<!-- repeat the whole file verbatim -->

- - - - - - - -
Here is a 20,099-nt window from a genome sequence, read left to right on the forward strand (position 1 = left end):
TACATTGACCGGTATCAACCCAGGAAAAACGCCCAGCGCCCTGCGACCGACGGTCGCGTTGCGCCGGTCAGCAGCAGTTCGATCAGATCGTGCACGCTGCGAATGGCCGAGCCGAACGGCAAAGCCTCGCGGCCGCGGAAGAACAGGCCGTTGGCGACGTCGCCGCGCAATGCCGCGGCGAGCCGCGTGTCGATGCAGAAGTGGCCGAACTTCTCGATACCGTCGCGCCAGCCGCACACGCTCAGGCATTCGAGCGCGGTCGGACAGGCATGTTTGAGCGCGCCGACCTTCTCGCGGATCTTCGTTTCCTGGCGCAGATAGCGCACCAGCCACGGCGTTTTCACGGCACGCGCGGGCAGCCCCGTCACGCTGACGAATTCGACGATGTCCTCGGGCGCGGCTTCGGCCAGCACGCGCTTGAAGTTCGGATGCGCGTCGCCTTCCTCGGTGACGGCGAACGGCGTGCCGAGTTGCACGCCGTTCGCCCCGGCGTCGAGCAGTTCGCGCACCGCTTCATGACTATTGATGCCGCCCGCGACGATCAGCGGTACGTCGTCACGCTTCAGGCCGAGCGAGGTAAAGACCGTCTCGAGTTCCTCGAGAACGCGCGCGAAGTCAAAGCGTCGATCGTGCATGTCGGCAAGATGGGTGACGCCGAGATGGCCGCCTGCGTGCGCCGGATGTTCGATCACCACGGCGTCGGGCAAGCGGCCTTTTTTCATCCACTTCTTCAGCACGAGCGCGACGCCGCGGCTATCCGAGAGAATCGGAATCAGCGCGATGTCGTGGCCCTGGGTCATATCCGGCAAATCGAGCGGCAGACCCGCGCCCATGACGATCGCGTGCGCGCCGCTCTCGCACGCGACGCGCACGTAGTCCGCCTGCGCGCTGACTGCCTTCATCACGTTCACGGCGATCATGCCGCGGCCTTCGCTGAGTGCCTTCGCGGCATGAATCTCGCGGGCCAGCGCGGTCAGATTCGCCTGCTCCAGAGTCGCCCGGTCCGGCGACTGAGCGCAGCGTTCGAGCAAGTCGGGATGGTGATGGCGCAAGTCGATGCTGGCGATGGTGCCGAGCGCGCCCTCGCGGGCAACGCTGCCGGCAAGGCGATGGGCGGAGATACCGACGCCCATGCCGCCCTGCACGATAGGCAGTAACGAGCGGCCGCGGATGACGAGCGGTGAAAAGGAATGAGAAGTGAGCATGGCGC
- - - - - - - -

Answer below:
Here is a 20,099-nt window from a genome sequence, read left to right on the forward strand (position 1 = left end):
TACATTGACCGGTATCAACCCAGGAAAAACGCCCAGCGCCCTGCGACCGACGGTCGCGTTGCGCCGGTCAGCAGCAGTTCGATCAGATCGTGCACGCTGCGAATGGCCGAGCCGAACGGCAAAGCCTCGCGGCCGCGGAAGAACAGGCCGTTGGCGACGTCGCCGCGCAATGCCGCGGCGAGCCGCGTGTCGATGCAGAAGTGGCCGAACTTCTCGATACCGTCGCGCCAGCCGCACACGCTCAGGCATTCGAGCGCGGTCGGACAGGCATGTTTGAGCGCGCCGACCTTCTCGCGGATCTTCGTTTCCTGGCGCAGATAGCGCACCAGCCACGGCGTTTTCACGGCACGCGCGGGCAGCCCCGTCACGCTGACGAATTCGACGATGTCCTCGGGCGCGGCTTCGGCCAGCACGCGCTTGAAGTTCGGATGCGCGTCGCCTTCCTCGGTGACGGCGAACGGCGTGCCGAGTTGCACGCCGTTCGCCCCGGCGTCGAGCAGTTCGCGCACCGCTTCATGACTATTGATGCCGCCCGCGACGATCAGCGGTACGTCGTCACGCTTCAGGCCGAGCGAGGTAAAGACCGTCTCGAGTTCCTCGAGAACGCGCGCGAAGTCAAAGCGTCGATCGTGCATGTCGGCAAGATGGGTGACGCCGAGATGGCCGCCTGCGTGCGCCGGATGTTCGATCACCACGGCGTCGGGCAAGCGGCCTTTTTTCATCCACTTCTTCAGCACGAGCGCGACGCCGCGGCTATCCGAGAGAATCGGAATCAGCGCGATGTCGTGGCCCTGGGTCATATCCGGCAAATCGAGCGGCAGACCCGCGCCCATGACGATCGCGTGCGCGCCGCTCTCGCACGCGACGCGCACGTAGTCCGCCTGCGCGCTGACTGCCTTCATCACGTTCACGGCGATCATGCCGCGGCCTTCGCTGAGTGCCTTCGCGGCATGAATCTCGCGGGCCAGCGCGGTCAGATTCGCCTGCTCCAGAGTCGCCCGGTCCGGCGACTGAGCGCAGCGTTCGAGCAAGTCGGGATGGTGATGGCGCAAGTCGATGCTGGCGATGGTGCCGAGCGCGCCCTCGCGGGCAACGCTGCCGGCAAGGCGATGGGCGGAGATACCGACGCCCATGCCGCCCTGCACGATAGGCAGTAACGAGCGGCCGCGGATGACGAGCGGTGAAAAGGAATGAGAAGTGAGCATGGCGC